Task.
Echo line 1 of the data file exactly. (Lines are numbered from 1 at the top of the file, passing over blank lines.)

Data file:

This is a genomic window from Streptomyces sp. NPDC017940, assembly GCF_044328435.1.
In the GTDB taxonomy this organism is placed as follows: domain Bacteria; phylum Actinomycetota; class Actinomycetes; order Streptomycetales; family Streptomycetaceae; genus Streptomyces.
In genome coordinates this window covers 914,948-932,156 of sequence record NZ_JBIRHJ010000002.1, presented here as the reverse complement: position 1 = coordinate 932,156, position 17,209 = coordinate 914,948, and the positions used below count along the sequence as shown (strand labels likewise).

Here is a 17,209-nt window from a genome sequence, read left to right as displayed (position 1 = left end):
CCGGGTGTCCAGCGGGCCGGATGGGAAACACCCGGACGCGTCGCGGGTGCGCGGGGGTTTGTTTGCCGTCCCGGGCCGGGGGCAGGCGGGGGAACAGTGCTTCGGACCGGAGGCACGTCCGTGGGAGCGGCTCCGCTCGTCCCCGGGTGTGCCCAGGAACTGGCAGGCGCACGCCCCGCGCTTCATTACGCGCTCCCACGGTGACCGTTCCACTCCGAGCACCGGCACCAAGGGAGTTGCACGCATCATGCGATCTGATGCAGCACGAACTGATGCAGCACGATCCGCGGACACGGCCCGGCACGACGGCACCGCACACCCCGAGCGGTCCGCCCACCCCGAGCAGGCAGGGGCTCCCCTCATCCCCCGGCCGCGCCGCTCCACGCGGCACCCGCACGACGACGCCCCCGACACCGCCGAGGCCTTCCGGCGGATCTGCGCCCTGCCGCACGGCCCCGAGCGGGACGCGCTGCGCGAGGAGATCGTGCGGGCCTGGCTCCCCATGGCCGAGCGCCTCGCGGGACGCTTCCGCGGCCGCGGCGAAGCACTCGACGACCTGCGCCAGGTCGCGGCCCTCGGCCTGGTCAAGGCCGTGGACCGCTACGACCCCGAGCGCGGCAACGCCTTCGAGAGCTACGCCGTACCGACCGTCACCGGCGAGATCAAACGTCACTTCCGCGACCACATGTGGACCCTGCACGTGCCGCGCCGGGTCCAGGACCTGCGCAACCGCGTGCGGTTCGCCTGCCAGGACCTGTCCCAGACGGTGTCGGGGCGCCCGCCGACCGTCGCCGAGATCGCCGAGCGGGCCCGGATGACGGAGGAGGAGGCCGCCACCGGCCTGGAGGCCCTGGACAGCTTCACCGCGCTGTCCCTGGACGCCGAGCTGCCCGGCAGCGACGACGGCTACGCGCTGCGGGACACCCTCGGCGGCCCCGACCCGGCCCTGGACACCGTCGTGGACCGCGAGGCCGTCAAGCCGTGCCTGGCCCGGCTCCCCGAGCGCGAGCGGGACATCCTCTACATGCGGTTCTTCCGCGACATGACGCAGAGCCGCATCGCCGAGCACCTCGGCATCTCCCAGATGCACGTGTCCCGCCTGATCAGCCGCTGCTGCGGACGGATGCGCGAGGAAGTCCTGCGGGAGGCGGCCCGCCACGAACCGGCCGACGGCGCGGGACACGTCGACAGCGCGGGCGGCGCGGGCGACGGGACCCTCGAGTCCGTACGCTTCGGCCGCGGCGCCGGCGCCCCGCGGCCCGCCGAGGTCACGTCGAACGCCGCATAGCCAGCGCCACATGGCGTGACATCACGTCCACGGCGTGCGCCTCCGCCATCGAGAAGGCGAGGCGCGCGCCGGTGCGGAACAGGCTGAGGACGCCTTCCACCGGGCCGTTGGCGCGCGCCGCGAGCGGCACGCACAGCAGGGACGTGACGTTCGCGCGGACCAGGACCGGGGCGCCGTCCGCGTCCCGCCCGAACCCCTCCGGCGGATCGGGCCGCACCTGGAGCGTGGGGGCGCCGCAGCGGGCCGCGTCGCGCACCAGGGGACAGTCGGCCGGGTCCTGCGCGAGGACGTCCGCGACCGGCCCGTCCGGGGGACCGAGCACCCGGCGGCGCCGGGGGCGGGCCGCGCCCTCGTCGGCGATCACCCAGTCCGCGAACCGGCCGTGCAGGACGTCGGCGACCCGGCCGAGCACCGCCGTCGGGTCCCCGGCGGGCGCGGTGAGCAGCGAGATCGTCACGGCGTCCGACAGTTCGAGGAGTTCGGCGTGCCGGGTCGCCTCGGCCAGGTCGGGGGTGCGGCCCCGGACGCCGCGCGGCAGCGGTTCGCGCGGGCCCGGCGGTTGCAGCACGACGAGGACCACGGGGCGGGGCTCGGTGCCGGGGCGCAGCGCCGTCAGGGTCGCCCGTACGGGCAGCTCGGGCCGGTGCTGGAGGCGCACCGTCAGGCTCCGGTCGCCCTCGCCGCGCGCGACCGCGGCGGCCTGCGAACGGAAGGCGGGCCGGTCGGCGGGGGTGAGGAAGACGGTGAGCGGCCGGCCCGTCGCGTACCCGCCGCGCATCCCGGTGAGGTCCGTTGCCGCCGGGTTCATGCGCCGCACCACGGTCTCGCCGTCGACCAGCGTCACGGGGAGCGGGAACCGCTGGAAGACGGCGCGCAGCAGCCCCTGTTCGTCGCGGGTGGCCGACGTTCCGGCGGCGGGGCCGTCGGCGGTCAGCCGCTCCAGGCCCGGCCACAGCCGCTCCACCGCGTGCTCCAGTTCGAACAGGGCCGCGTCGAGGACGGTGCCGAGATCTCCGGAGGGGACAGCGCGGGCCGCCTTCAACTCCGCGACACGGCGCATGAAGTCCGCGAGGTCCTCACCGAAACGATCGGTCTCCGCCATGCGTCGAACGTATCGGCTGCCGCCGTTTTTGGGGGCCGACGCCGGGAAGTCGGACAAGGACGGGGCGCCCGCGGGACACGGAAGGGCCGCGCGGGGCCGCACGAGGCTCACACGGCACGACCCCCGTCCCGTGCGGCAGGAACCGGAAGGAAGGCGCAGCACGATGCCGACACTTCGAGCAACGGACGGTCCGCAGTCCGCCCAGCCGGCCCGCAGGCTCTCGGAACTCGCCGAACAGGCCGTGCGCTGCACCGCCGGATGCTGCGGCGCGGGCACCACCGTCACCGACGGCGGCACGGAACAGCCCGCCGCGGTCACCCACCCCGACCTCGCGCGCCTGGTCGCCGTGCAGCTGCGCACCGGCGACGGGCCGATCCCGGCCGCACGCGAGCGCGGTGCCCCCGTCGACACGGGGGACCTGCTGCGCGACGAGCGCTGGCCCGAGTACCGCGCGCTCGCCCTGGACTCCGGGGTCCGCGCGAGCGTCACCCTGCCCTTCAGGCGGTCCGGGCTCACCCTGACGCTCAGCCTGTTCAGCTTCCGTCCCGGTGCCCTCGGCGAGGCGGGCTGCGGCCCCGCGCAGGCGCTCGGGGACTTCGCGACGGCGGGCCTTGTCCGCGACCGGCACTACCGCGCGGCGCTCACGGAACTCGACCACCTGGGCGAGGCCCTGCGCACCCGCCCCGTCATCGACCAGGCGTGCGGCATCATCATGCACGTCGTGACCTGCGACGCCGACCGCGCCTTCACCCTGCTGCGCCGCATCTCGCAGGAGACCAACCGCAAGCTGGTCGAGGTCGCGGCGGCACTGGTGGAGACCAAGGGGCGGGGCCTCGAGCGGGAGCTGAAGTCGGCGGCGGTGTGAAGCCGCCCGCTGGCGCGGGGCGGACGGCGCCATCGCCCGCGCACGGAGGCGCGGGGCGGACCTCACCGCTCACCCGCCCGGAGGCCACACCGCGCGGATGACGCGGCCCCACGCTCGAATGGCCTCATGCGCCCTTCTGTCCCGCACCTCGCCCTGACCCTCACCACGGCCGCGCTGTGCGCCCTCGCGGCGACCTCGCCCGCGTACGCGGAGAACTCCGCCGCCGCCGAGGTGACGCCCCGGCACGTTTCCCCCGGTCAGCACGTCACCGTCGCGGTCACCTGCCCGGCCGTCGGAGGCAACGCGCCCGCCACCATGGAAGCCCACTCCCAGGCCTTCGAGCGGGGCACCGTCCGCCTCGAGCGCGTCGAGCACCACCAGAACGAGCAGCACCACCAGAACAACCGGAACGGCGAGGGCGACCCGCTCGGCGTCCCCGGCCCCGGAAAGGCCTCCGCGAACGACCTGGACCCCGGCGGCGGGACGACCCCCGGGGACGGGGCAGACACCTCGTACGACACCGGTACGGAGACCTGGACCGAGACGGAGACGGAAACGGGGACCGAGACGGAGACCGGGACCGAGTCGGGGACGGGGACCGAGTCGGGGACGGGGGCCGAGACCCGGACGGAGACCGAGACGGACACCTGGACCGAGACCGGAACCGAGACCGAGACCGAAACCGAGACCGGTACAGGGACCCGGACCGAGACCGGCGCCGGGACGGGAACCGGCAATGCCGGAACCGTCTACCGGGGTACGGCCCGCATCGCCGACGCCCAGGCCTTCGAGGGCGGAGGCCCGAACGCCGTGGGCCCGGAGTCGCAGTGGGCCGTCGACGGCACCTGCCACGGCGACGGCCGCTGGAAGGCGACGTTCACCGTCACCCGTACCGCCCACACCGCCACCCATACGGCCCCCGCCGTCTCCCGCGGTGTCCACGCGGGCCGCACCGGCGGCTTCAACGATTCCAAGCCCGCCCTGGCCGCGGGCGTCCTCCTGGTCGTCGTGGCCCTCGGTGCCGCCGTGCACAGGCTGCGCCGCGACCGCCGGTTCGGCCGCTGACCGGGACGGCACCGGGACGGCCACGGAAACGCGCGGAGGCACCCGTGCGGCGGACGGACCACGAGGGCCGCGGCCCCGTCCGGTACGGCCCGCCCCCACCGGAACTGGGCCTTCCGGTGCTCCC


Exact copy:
This is a genomic window from Streptomyces sp. NPDC017940, assembly GCF_044328435.1.